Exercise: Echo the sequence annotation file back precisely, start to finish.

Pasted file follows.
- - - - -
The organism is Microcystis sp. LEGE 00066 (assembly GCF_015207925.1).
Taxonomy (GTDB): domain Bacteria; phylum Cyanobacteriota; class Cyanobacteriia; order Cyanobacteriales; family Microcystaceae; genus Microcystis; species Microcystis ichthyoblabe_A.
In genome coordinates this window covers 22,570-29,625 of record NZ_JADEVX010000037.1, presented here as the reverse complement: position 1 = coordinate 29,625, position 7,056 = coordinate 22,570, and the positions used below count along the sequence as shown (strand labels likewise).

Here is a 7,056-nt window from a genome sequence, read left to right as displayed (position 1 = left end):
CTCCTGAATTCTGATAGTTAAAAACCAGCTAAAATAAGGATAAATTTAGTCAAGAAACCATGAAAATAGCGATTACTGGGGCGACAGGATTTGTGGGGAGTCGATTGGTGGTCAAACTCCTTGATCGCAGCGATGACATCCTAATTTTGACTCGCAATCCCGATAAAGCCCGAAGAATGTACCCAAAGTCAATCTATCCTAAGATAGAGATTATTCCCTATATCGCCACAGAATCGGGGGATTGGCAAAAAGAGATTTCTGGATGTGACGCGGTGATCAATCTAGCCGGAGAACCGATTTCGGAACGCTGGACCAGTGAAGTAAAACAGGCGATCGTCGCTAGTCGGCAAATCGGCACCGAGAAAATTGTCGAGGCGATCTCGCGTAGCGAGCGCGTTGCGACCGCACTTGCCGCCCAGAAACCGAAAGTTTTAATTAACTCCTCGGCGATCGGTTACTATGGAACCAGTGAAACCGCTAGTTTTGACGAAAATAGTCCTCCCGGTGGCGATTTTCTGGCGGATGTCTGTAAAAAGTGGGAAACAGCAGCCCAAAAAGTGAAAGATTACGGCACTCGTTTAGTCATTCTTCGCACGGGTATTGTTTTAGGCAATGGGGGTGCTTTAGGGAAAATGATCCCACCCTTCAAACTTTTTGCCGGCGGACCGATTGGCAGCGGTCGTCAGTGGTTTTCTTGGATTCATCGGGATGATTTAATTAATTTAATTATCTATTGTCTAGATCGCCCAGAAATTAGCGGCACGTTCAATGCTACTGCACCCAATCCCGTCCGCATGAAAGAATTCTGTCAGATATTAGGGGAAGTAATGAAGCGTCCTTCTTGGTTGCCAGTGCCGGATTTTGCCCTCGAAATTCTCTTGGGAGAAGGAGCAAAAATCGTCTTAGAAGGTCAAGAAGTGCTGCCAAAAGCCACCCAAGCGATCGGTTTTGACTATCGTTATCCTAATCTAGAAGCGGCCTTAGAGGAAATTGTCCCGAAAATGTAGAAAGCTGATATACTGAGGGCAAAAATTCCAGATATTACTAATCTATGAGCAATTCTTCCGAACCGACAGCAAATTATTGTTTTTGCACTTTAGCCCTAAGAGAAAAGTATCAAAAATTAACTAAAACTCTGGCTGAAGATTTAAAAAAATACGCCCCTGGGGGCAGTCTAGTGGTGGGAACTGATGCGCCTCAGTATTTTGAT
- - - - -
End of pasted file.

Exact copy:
The organism is Microcystis sp. LEGE 00066 (assembly GCF_015207925.1).
Taxonomy (GTDB): domain Bacteria; phylum Cyanobacteriota; class Cyanobacteriia; order Cyanobacteriales; family Microcystaceae; genus Microcystis; species Microcystis ichthyoblabe_A.
In genome coordinates this window covers 22,570-29,625 of record NZ_JADEVX010000037.1, presented here as the reverse complement: position 1 = coordinate 29,625, position 7,056 = coordinate 22,570, and the positions used below count along the sequence as shown (strand labels likewise).

Here is a 7,056-nt window from a genome sequence, read left to right as displayed (position 1 = left end):
CTCCTGAATTCTGATAGTTAAAAACCAGCTAAAATAAGGATAAATTTAGTCAAGAAACCATGAAAATAGCGATTACTGGGGCGACAGGATTTGTGGGGAGTCGATTGGTGGTCAAACTCCTTGATCGCAGCGATGACATCCTAATTTTGACTCGCAATCCCGATAAAGCCCGAAGAATGTACCCAAAGTCAATCTATCCTAAGATAGAGATTATTCCCTATATCGCCACAGAATCGGGGGATTGGCAAAAAGAGATTTCTGGATGTGACGCGGTGATCAATCTAGCCGGAGAACCGATTTCGGAACGCTGGACCAGTGAAGTAAAACAGGCGATCGTCGCTAGTCGGCAAATCGGCACCGAGAAAATTGTCGAGGCGATCTCGCGTAGCGAGCGCGTTGCGACCGCACTTGCCGCCCAGAAACCGAAAGTTTTAATTAACTCCTCGGCGATCGGTTACTATGGAACCAGTGAAACCGCTAGTTTTGACGAAAATAGTCCTCCCGGTGGCGATTTTCTGGCGGATGTCTGTAAAAAGTGGGAAACAGCAGCCCAAAAAGTGAAAGATTACGGCACTCGTTTAGTCATTCTTCGCACGGGTATTGTTTTAGGCAATGGGGGTGCTTTAGGGAAAATGATCCCACCCTTCAAACTTTTTGCCGGCGGACCGATTGGCAGCGGTCGTCAGTGGTTTTCTTGGATTCATCGGGATGATTTAATTAATTTAATTATCTATTGTCTAGATCGCCCAGAAATTAGCGGCACGTTCAATGCTACTGCACCCAATCCCGTCCGCATGAAAGAATTCTGTCAGATATTAGGGGAAGTAATGAAGCGTCCTTCTTGGTTGCCAGTGCCGGATTTTGCCCTCGAAATTCTCTTGGGAGAAGGAGCAAAAATCGTCTTAGAAGGTCAAGAAGTGCTGCCAAAAGCCACCCAAGCGATCGGTTTTGACTATCGTTATCCTAATCTAGAAGCGGCCTTAGAGGAAATTGTCCCGAAAATGTAGAAAGCTGATATACTGAGGGCAAAAATTCCAGATATTACTAATCTATGAGCAATTCTTCCGAACCGACAGCAAATTATTGTTTTTGCACTTTAGCCCTAAGAGAAAAGTATCAAAAATTAACTAAAACTCTGGCTGAAGATTTAAAAAAATACGCCCCTGGGGGCAGTCTAGTGGTGGGAACTGATGCGCCTCAGTATTTTGAT